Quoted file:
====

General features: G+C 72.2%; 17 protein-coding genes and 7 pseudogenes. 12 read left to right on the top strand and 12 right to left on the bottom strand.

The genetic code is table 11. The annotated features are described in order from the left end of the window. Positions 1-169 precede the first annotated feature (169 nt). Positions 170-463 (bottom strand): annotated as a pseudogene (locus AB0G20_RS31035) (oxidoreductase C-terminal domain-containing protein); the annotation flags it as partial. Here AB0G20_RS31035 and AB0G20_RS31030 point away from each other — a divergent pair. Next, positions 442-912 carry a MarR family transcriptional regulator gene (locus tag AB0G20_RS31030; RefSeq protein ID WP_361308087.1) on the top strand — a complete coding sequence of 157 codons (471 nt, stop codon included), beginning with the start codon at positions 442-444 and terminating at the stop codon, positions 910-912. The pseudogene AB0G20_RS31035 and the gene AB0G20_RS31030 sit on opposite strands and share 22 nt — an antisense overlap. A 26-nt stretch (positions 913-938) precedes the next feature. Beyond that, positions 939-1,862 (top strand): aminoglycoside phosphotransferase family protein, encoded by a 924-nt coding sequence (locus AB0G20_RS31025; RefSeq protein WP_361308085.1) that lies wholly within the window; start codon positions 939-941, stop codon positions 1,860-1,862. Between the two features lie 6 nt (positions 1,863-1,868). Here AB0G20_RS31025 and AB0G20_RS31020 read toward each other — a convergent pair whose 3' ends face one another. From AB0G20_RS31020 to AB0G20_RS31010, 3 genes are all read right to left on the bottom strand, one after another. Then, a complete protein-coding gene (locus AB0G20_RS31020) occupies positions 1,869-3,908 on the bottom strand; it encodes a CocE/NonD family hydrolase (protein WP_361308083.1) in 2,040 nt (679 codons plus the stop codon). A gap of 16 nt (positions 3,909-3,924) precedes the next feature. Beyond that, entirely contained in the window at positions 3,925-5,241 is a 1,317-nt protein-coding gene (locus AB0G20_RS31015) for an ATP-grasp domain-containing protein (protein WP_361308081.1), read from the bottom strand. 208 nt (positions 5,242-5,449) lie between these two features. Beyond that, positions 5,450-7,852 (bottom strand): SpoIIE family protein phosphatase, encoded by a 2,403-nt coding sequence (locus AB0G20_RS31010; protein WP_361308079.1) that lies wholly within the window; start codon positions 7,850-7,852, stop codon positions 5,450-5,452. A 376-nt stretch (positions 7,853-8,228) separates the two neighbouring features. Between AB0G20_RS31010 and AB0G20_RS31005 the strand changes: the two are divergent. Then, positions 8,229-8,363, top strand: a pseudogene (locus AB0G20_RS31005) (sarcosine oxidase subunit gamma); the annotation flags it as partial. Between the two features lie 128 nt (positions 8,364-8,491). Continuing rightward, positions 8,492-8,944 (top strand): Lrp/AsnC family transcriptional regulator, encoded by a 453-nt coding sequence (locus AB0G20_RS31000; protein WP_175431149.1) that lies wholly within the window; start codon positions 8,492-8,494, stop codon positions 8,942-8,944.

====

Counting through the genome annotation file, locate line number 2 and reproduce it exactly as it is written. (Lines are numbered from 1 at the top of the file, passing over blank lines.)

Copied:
The genetic code is table 11. The annotated features are described in order from the left end of the window. Positions 1-169 precede the first annotated feature (169 nt). Positions 170-463 (bottom strand): annotated as a pseudogene (locus AB0G20_RS31035) (oxidoreductase C-terminal domain-containing protein); the annotation flags it as partial. Here AB0G20_RS31035 and AB0G20_RS31030 point away from each other — a divergent pair. Next, positions 442-912 carry a MarR family transcriptional regulator gene (locus tag AB0G20_RS31030; RefSeq protein ID WP_361308087.1) on the top strand — a complete coding sequence of 157 codons (471 nt, stop codon included), beginning with the start codon at positions 442-444 and terminating at the stop codon, positions 910-912. The pseudogene AB0G20_RS31035 and the gene AB0G20_RS31030 sit on opposite strands and share 22 nt — an antisense overlap. A 26-nt stretch (positions 913-938) precedes the next feature. Beyond that, positions 939-1,862 (top strand): aminoglycoside phosphotransferase family protein, encoded by a 924-nt coding sequence (locus AB0G20_RS31025; RefSeq protein WP_361308085.1) that lies wholly within the window; start codon positions 939-941, stop codon positions 1,860-1,862. Between the two features lie 6 nt (positions 1,863-1,868). Here AB0G20_RS31025 and AB0G20_RS31020 read toward each other — a convergent pair whose 3' ends face one another. From AB0G20_RS31020 to AB0G20_RS31010, 3 genes are all read right to left on the bottom strand, one after another. Then, a complete protein-coding gene (locus AB0G20_RS31020) occupies positions 1,869-3,908 on the bottom strand; it encodes a CocE/NonD family hydrolase (protein WP_361308083.1) in 2,040 nt (679 codons plus the stop codon). A gap of 16 nt (positions 3,909-3,924) precedes the next feature. Beyond that, entirely contained in the window at positions 3,925-5,241 is a 1,317-nt protein-coding gene (locus AB0G20_RS31015) for an ATP-grasp domain-containing protein (protein WP_361308081.1), read from the bottom strand. 208 nt (positions 5,242-5,449) lie between these two features. Beyond that, positions 5,450-7,852 (bottom strand): SpoIIE family protein phosphatase, encoded by a 2,403-nt coding sequence (locus AB0G20_RS31010; protein WP_361308079.1) that lies wholly within the window; start codon positions 7,850-7,852, stop codon positions 5,450-5,452. A 376-nt stretch (positions 7,853-8,228) separates the two neighbouring features. Between AB0G20_RS31010 and AB0G20_RS31005 the strand changes: the two are divergent. Then, positions 8,229-8,363, top strand: a pseudogene (locus AB0G20_RS31005) (sarcosine oxidase subunit gamma); the annotation flags it as partial. Between the two features lie 128 nt (positions 8,364-8,491). Continuing rightward, positions 8,492-8,944 (top strand): Lrp/AsnC family transcriptional regulator, encoded by a 453-nt coding sequence (locus AB0G20_RS31000; protein WP_175431149.1) that lies wholly within the window; start codon positions 8,492-8,494, stop codon positions 8,942-8,944.